December 16, 2018

Post puzzles for others to solve here.

Re: December 16, 2018

Postby eleven » Tue Dec 18, 2018 10:55 pm

I remember, that in the alternative views e.g. a bivalue cell represents a strong link (and a pair an x-wing), so that some things can be spotted easier.
But if for the boxes you have to remember the corresponding mini-row digits instead of seeing them surrounded by the box borders, it is clear for me, why the classical presentation is preferred.
And i don't know of someone, who would manually transform a puzzle, and then always update 2 or 3 puzzles in the hope to find a solution faster.
I also personally have no ambition to use a program to do it, and learn, how to switch in the brain between them. But i can't speak for others.
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Re: December 16, 2018

Postby SpAce » Wed Dec 19, 2018 12:37 am

eleven wrote:I remember, that in the alternative views e.g. a bivalue cell represents a strong link (and a pair an x-wing), so that some things can be spotted easier.

Exactly. You can see the same thing as a naked subset, a hidden subset, or a fish depending on the space you're using (the same thing with ALS and finned fishes). Bivalue and bilocation links are similarly switched etc. The most obvious actual benefit for a manual solver is the ability to see larger fishes as subsets, and finned fishes as ALSs, which was pointed out by Arcilla. I'm not really sure if there are any other significant benefits.

But if for the boxes you have to remember the corresponding mini-row digits instead of seeing them surrounded by the box borders, it is clear for me, why the classical presentation is preferred.

The rc-space is of course much more intuitive, but it's not difficult at all to use boxes in the other spaces either. It's actually quite nice because all nine box constraints for a single digit are encoded within the single line (1 box per micro-line; 3 micro-lines in a mini-line; 3 mini-lines in a line), which makes box operations (including intersections etc) really easy if you're using 3x3 candidates. In that format there can be only one resolved digit in the same micro-line within a mini-row. Thus, if one cell resolved to a 4, for example, it would wipe out any candidate 4, 5, and 6 in the same mini-row (+ all 4s in the full row and column, of course). Pretty easy to remember and to use in practice (I've only solved a couple of puzzles in nr- and nc-spaces, so it's not like I needed a ton of practice to get used to it). Yesterday's example shown in that format:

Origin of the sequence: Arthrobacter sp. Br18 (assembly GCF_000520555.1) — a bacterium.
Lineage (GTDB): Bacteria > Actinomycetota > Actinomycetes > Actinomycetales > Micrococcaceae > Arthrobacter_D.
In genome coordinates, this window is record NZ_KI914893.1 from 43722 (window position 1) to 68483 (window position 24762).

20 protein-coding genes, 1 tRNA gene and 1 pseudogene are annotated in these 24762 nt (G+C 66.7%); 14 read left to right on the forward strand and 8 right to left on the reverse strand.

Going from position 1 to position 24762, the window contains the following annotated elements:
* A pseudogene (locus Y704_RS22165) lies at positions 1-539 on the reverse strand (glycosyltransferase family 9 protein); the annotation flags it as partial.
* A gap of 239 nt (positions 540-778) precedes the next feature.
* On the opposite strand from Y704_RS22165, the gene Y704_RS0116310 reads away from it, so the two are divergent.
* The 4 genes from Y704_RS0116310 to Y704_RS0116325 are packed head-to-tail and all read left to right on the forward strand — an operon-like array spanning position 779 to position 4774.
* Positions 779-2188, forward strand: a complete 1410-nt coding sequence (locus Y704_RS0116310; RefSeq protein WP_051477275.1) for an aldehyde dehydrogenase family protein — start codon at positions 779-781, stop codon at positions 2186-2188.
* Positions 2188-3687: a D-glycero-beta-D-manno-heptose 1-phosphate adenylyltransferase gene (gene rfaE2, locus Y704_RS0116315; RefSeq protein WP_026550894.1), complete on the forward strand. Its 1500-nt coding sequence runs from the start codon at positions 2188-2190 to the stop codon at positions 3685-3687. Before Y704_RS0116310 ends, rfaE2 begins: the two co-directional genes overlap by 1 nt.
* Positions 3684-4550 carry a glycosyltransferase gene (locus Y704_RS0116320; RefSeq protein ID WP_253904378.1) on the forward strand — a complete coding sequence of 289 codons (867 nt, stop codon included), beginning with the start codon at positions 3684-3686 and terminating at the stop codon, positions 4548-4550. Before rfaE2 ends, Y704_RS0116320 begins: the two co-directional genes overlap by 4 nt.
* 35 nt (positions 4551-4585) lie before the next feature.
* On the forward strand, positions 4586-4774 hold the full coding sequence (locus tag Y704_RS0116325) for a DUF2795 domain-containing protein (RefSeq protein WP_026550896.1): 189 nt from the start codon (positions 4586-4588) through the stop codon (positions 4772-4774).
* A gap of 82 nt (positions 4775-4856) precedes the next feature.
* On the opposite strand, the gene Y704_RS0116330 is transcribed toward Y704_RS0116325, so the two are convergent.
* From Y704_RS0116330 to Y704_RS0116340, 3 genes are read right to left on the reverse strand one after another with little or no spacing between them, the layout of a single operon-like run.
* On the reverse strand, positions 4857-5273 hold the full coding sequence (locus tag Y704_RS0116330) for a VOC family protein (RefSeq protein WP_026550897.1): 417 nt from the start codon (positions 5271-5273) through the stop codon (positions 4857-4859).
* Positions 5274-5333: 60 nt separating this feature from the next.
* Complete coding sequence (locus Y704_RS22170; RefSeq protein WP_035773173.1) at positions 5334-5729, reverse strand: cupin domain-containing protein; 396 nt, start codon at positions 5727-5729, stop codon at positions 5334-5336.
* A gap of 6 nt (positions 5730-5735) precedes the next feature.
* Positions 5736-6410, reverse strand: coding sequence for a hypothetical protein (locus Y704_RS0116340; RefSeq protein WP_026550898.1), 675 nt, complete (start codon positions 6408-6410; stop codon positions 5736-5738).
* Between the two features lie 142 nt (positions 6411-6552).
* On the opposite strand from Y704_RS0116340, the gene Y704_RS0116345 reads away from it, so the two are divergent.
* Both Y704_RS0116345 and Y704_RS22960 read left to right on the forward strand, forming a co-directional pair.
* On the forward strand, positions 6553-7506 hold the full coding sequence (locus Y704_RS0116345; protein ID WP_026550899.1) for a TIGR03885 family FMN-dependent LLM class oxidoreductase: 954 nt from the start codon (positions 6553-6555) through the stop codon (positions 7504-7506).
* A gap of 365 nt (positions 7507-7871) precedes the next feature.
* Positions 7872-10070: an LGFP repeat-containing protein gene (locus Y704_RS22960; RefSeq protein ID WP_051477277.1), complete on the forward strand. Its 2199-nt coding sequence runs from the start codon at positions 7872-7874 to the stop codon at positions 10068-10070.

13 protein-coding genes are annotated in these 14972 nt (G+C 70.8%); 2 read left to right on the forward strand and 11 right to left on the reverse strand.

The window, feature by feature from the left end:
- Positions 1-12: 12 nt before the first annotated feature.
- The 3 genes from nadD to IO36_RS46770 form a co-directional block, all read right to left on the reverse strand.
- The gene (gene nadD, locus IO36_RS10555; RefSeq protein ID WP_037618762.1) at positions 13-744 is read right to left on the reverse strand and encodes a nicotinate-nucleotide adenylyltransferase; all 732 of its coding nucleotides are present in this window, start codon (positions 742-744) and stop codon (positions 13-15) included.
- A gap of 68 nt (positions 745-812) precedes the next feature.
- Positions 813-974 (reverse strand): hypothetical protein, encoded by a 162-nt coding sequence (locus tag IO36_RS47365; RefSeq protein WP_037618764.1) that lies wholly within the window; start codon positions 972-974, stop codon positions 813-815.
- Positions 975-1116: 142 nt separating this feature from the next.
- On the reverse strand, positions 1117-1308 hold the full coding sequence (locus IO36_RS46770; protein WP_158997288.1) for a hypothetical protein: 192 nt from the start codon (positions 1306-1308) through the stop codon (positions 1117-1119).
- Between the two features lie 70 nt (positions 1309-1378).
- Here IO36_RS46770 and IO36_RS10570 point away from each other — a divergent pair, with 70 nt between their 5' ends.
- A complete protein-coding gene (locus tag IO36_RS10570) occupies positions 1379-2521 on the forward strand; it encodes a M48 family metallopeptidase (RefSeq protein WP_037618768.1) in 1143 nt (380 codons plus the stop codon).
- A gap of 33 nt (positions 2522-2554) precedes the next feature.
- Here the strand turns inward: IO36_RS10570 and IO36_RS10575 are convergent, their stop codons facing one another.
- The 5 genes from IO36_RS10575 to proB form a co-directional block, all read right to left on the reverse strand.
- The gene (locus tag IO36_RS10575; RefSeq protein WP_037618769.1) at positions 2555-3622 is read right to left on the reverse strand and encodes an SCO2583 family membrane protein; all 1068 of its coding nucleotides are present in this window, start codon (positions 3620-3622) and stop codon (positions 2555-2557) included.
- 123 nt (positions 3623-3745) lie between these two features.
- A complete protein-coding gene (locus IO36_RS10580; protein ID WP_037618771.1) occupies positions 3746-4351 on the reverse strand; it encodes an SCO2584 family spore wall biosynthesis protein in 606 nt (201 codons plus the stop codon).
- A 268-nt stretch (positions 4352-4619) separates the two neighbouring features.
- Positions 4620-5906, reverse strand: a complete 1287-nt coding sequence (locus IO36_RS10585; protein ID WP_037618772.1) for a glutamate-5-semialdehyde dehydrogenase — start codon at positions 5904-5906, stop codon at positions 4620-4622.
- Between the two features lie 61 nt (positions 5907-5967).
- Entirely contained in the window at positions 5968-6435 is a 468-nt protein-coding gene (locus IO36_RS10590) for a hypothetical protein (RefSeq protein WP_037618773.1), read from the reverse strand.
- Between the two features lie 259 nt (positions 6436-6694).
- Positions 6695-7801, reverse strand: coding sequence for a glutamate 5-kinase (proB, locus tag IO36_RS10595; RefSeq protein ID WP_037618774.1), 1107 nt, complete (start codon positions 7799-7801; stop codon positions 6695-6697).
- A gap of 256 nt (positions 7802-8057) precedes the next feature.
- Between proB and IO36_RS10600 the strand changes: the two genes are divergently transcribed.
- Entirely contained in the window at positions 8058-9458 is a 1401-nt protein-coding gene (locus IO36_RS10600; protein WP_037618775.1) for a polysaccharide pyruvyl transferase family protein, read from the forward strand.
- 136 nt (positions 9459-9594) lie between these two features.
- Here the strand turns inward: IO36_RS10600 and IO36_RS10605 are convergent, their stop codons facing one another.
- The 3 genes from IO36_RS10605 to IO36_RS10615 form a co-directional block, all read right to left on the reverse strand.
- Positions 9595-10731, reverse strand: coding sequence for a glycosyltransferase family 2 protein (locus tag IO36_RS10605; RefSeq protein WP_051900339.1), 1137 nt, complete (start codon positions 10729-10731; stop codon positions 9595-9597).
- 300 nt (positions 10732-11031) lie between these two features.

Code: Select all
  r  1     2     3      4     5     6      7     8     9
n .-----------------..-----------------..-----------------.
1 | ... | ... | .2. || ... | ..3 | 1.. || ... | 1.. | 1.3 |
1 | ... | ..6 | ... || .5. | ... | ... || 4.. | ... | 4.. |
1 | .89 | ... | ... || ... | .8. | 7.. || 7.9 | .89 | .8. |
  '-----------------''-----------------''-----------------'

c(7=1)n1r6 - c(1=8|9)n1r8 => -c7 n1r7